Federal judge approves $875M ’60s Scoop settlement after hearings

Justice Michel Shore made the ruling in Saskatoon where survivors spoke for and against the proposal

A federal judge has approved a multimillion-dollar settlement for Indigenous people who were taken from their families and placed in non-Indigenous foster homes in the so-called ’60s Scoop.

Justice Michel Shore made the ruling in Saskatoon after two days of hearings in which survivors spoke for and against the proposal.

The settlement includes $750 million for the survivors, $50 million for an Indigenous healing foundation and $75 million for legal fees.

Last October, the federal government said the proposed settlement was for about 20,000 survivors who were moved between 1951 and 1991.

Shore says he will issue his reasons for his ruling in a month or longer.

Lawyer Tony Merchant, whose firm represents some of the victims, says most of the people affected by the ’60s Scoop want to move on with their lives.

“It’s the right decision,” he said Friday.

“They wanted things to come to a conclusion and the people who wanted some change or said it could be better were overlooking the agony of the process, and the thousands of people with whom I’ve spoken over time — because this has been going on for nine years — say enough is enough.”

Coleen Rajotte is one of the survivors who isn’t happy with the settlement.

During the hearings, Rajotte argued that claimants will lose their right to sue the federal government if they accept the money.

She also said she doesn’t believe enough consultation was done prior to the proposal.

Rajotte wants the federal government to redo the process.

“I’d like to see meetings set up across the country where it’s well-advertised and adoptees could come out to public meetings,” Rajotte said.

“If they lived in remote communities, every chief and council should be written and full information packages should be dropped off at every band office across the country. Then, councillors could distribute it to adoptees and everyone should be informed in the best way possible.”

Anna Parent said she was taken from her home and adopted out in the 1950s.

She hoped to share her story at the hearings, but she said she wasn’t given adequate time to do so.

Shore noted during his opening remarks that the hearing was not the place to share stories, but rather an opportunity for victims to weigh in on the proposed settlement.

Merchant said it could be months before individual survivors can apply for compensation and the summer of 2019 before any money is paid out. (CTV Saskatoon, The Canadian Press)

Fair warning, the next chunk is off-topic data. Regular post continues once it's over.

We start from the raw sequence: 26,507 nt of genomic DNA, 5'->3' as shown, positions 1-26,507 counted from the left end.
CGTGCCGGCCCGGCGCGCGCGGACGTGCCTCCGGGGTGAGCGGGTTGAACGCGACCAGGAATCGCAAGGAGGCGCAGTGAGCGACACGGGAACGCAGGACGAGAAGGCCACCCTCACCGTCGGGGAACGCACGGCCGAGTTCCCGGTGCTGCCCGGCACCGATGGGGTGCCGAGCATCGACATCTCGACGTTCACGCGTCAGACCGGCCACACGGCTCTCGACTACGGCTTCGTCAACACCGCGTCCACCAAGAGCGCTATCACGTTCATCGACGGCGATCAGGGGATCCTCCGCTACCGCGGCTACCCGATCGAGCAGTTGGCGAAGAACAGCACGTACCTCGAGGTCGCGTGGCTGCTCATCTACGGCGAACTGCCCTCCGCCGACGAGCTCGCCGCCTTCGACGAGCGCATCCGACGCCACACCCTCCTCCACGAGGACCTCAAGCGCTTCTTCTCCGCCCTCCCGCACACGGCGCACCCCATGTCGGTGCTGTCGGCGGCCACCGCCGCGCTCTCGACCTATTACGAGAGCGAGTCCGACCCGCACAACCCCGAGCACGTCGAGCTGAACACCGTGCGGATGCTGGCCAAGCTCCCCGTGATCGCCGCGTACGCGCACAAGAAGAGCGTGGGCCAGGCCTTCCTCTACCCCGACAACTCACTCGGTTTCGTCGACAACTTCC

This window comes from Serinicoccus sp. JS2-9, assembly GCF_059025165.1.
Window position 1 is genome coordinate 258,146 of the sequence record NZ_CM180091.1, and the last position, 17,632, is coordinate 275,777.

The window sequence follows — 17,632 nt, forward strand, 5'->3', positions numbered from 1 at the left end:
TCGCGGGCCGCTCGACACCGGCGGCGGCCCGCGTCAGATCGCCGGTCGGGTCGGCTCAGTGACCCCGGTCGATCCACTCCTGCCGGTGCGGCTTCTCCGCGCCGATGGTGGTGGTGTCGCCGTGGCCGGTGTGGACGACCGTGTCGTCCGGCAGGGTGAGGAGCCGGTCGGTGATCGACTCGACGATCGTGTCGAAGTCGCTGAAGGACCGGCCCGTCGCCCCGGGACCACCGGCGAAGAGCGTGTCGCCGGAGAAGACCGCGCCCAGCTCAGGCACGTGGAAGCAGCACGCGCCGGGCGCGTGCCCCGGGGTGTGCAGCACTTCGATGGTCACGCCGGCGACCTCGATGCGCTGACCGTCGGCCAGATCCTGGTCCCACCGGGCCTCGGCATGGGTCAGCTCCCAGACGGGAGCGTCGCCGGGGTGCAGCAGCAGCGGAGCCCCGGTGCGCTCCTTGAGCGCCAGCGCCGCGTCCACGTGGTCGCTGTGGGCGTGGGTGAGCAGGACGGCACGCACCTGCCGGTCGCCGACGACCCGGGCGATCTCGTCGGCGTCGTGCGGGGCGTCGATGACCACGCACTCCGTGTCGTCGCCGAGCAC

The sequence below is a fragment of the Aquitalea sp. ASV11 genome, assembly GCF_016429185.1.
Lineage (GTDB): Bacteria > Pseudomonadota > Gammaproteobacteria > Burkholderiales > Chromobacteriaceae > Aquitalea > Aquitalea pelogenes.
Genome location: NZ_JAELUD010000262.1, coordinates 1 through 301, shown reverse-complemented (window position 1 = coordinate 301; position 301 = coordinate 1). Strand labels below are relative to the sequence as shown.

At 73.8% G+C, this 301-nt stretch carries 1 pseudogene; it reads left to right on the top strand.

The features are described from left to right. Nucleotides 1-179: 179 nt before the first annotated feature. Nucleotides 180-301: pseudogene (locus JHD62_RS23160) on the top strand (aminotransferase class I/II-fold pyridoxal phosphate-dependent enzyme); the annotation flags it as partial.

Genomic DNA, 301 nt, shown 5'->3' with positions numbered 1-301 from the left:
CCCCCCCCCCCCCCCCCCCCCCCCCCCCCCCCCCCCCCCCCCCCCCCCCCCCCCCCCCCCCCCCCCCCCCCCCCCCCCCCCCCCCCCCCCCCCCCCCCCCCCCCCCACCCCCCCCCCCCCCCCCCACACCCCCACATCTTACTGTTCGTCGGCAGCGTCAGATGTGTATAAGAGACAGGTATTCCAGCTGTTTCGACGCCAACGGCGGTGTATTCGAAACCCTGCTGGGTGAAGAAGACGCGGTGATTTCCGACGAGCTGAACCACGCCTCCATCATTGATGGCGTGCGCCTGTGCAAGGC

The Canadian Press

Like us on Facebook and follow us on Twitter.

Just Posted

Quesnel pickleballers net key victories in Senior Games

MacDonald and Jasper use tact to win women’s doubles gold

Barb Bachmeier in the running for Area B CRD director

Bachmeier is a Bouchie Lake volunteer firefighter and a carpenter by trade

TNG block roads, question gov’t on moose hunt

Chief Joe Alphonse confirmed Thursday they’ve deactivated the Raven Lake Road and the Mackin Creek Road just before the Island Lake turnoff

College of New Caledonia offers new automotive glass technician program

The program is offered mainly online, allowing more students to take part from across the north

Quesnel writer wins Global eBook Awards

Emma Plant won gold and silver in two different categories in the international competition

Watch out for Pavement Patty: Drivers warned outside B.C. elementary school

New survey reveals unsafe school zones during 2018 back-to-school week

Update: Search called off for missing plane between Edmonton and Chilliwack

Search efforts were concentrated along the Highway 5 corridor between Valemount and Kamloops

Why Whistler for ski jumping in 2026? Calgary proposal gets pushback

Calgary 2026 proposes re-using the 2010 ski jumping venue Whistler for that sport and nordic

VIDEO: Hundreds line highway as family brings home body of B.C. teen

Northern B.C. showed their support by lining Hwy 16 as Jessica Patrick’s body returned to Smithers.

Despite progress, threat of 232 tariffs dominates NAFTA negotiations

Any deal is seen to require congressional approval before Dec. 1 to survive new Mexican government

B.C. MP Todd Doherty receives award for saving man who collapsed on a plane

Conservative MP was flying from Vancouver to Prince George, B.C., in June last year

Alleged border jumper from Oregon facing 2 charges after police chase in B.C.

Colin Patrick Wilson charged with dangerous operation of motor vehicle, flight from a peace officer

More than 35 B.C. mayors elected without contest

No other candidates for mayor in the upcoming local election in 22 per cent of B.C. cities

‘Hero’ kid fighting cancer helping with B.C. Children’s Hospital fundraiser

Penticton’s Wills Hodgkinson helping raise funds for B.C. Children’s Hospital

Most Read